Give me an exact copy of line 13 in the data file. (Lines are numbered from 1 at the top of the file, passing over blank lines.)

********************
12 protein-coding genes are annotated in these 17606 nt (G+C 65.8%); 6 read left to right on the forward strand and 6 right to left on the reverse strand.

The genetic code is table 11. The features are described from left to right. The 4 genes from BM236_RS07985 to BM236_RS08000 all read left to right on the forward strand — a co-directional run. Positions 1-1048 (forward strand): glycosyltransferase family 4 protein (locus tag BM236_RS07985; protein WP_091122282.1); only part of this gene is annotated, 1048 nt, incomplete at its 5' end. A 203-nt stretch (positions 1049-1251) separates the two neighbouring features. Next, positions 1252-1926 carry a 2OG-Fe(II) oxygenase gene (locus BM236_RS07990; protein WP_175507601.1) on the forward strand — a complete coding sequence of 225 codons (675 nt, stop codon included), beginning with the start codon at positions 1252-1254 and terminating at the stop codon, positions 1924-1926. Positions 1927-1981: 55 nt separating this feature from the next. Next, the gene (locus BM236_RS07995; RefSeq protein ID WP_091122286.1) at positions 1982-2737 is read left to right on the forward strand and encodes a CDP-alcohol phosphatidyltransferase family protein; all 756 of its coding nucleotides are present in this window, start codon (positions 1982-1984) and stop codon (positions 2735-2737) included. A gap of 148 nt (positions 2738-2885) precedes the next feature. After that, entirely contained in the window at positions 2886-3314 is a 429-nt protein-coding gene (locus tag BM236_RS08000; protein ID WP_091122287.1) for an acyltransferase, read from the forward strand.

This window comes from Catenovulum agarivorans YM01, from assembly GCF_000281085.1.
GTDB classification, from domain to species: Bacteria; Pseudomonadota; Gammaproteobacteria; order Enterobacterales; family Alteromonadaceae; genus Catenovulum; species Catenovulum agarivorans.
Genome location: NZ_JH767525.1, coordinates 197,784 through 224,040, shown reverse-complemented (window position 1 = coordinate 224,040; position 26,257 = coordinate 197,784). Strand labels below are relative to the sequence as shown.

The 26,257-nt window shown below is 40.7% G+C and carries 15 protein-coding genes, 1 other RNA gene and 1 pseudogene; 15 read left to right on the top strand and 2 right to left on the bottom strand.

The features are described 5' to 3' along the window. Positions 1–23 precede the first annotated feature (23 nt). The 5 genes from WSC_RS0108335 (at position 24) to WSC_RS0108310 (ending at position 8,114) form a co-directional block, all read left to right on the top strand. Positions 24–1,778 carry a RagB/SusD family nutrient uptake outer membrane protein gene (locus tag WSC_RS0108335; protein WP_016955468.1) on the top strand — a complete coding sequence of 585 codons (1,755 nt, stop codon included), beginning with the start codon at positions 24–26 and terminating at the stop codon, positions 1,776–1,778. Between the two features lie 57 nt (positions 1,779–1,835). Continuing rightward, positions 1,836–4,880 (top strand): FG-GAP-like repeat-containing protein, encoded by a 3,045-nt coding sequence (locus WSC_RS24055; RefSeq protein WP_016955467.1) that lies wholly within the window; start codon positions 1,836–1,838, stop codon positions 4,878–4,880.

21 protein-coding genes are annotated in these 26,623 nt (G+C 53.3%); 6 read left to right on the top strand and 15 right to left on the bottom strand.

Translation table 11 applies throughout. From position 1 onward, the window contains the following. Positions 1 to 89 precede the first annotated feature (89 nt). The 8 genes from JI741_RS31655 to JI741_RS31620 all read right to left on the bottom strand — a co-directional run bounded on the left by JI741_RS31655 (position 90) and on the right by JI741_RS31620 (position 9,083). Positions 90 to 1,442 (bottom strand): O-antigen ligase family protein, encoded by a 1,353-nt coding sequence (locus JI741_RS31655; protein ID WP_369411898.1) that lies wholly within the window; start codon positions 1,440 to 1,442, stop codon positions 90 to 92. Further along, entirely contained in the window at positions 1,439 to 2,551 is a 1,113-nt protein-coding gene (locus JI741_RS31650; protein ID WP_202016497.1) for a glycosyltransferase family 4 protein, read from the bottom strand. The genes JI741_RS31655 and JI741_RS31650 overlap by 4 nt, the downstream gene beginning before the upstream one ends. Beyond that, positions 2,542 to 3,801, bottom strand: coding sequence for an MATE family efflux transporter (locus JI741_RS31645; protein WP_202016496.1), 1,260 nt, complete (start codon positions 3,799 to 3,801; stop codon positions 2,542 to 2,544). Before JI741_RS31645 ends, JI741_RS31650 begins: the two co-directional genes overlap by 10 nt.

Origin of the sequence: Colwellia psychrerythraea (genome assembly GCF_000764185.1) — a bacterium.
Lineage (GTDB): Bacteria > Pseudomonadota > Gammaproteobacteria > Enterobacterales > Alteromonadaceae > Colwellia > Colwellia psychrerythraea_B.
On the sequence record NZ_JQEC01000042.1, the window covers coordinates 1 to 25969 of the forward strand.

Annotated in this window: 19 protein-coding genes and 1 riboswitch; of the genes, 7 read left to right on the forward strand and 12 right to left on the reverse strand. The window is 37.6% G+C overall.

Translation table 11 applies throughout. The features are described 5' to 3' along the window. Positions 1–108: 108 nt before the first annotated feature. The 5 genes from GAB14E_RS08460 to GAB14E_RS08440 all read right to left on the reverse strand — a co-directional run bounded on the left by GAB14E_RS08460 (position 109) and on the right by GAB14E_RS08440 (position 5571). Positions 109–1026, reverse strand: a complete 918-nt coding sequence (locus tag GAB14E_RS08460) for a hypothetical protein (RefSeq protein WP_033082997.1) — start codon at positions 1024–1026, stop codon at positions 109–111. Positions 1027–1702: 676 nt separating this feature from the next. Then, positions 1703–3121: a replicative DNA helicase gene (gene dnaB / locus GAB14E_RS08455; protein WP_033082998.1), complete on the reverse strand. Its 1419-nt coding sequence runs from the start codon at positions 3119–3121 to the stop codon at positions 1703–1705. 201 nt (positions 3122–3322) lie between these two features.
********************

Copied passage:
Annotated in this window: 19 protein-coding genes and 1 riboswitch; of the genes, 7 read left to right on the forward strand and 12 right to left on the reverse strand. The window is 37.6% G+C overall.